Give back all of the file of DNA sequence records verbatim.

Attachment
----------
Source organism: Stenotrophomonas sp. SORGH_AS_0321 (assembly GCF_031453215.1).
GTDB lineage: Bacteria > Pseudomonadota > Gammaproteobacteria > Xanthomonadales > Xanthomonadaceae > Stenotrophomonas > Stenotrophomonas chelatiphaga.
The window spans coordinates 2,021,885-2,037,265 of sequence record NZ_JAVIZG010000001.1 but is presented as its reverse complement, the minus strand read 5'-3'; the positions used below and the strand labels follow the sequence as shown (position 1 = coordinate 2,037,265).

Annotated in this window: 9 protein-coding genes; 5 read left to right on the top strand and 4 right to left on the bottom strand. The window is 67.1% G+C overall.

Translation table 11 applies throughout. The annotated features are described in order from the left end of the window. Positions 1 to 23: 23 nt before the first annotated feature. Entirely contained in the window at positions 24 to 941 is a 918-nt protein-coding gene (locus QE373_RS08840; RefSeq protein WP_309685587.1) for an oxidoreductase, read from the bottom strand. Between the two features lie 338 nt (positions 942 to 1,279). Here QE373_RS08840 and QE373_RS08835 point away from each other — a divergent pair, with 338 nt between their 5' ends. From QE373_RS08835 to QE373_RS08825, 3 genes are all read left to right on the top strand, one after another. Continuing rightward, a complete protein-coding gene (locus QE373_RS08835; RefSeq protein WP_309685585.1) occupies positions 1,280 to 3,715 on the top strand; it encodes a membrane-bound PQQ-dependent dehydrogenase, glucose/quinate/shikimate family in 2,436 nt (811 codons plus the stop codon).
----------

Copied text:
Source organism: Stenotrophomonas sp. SORGH_AS_0321 (assembly GCF_031453215.1).
GTDB lineage: Bacteria > Pseudomonadota > Gammaproteobacteria > Xanthomonadales > Xanthomonadaceae > Stenotrophomonas > Stenotrophomonas chelatiphaga.
The window spans coordinates 2,021,885-2,037,265 of sequence record NZ_JAVIZG010000001.1 but is presented as its reverse complement, the minus strand read 5'-3'; the positions used below and the strand labels follow the sequence as shown (position 1 = coordinate 2,037,265).

Annotated in this window: 9 protein-coding genes; 5 read left to right on the top strand and 4 right to left on the bottom strand. The window is 67.1% G+C overall.

Translation table 11 applies throughout. The annotated features are described in order from the left end of the window. Positions 1 to 23: 23 nt before the first annotated feature. Entirely contained in the window at positions 24 to 941 is a 918-nt protein-coding gene (locus QE373_RS08840; RefSeq protein WP_309685587.1) for an oxidoreductase, read from the bottom strand. Between the two features lie 338 nt (positions 942 to 1,279). Here QE373_RS08840 and QE373_RS08835 point away from each other — a divergent pair, with 338 nt between their 5' ends. From QE373_RS08835 to QE373_RS08825, 3 genes are all read left to right on the top strand, one after another. Continuing rightward, a complete protein-coding gene (locus QE373_RS08835; RefSeq protein WP_309685585.1) occupies positions 1,280 to 3,715 on the top strand; it encodes a membrane-bound PQQ-dependent dehydrogenase, glucose/quinate/shikimate family in 2,436 nt (811 codons plus the stop codon).